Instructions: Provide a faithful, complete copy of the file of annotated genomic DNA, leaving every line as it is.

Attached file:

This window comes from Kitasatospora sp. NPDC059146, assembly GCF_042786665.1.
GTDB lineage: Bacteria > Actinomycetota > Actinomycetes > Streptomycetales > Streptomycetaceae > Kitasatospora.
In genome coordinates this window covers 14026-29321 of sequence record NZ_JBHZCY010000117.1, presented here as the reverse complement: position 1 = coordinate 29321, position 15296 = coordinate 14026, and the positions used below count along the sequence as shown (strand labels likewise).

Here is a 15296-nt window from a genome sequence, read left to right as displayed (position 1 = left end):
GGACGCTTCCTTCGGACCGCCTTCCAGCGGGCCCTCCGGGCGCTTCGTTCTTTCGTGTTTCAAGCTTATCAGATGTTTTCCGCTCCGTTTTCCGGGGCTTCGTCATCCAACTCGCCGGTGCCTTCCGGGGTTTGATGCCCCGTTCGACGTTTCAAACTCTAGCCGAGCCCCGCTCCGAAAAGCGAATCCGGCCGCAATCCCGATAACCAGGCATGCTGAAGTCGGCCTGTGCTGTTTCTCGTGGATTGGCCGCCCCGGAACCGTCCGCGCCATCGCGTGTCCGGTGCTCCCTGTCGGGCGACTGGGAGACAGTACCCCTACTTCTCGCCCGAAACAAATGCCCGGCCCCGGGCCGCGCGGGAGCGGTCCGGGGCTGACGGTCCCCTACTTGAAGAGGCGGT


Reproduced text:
This window comes from Kitasatospora sp. NPDC059146, assembly GCF_042786665.1.
GTDB lineage: Bacteria > Actinomycetota > Actinomycetes > Streptomycetales > Streptomycetaceae > Kitasatospora.
In genome coordinates this window covers 14026-29321 of sequence record NZ_JBHZCY010000117.1, presented here as the reverse complement: position 1 = coordinate 29321, position 15296 = coordinate 14026, and the positions used below count along the sequence as shown (strand labels likewise).

Here is a 15296-nt window from a genome sequence, read left to right as displayed (position 1 = left end):
GGACGCTTCCTTCGGACCGCCTTCCAGCGGGCCCTCCGGGCGCTTCGTTCTTTCGTGTTTCAAGCTTATCAGATGTTTTCCGCTCCGTTTTCCGGGGCTTCGTCATCCAACTCGCCGGTGCCTTCCGGGGTTTGATGCCCCGTTCGACGTTTCAAACTCTAGCCGAGCCCCGCTCCGAAAAGCGAATCCGGCCGCAATCCCGATAACCAGGCATGCTGAAGTCGGCCTGTGCTGTTTCTCGTGGATTGGCCGCCCCGGAACCGTCCGCGCCATCGCGTGTCCGGTGCTCCCTGTCGGGCGACTGGGAGACAGTACCCCTACTTCTCGCCCGAAACAAATGCCCGGCCCCGGGCCGCGCGGGAGCGGTCCGGGGCTGACGGTCCCCTACTTGAAGAGGCGGT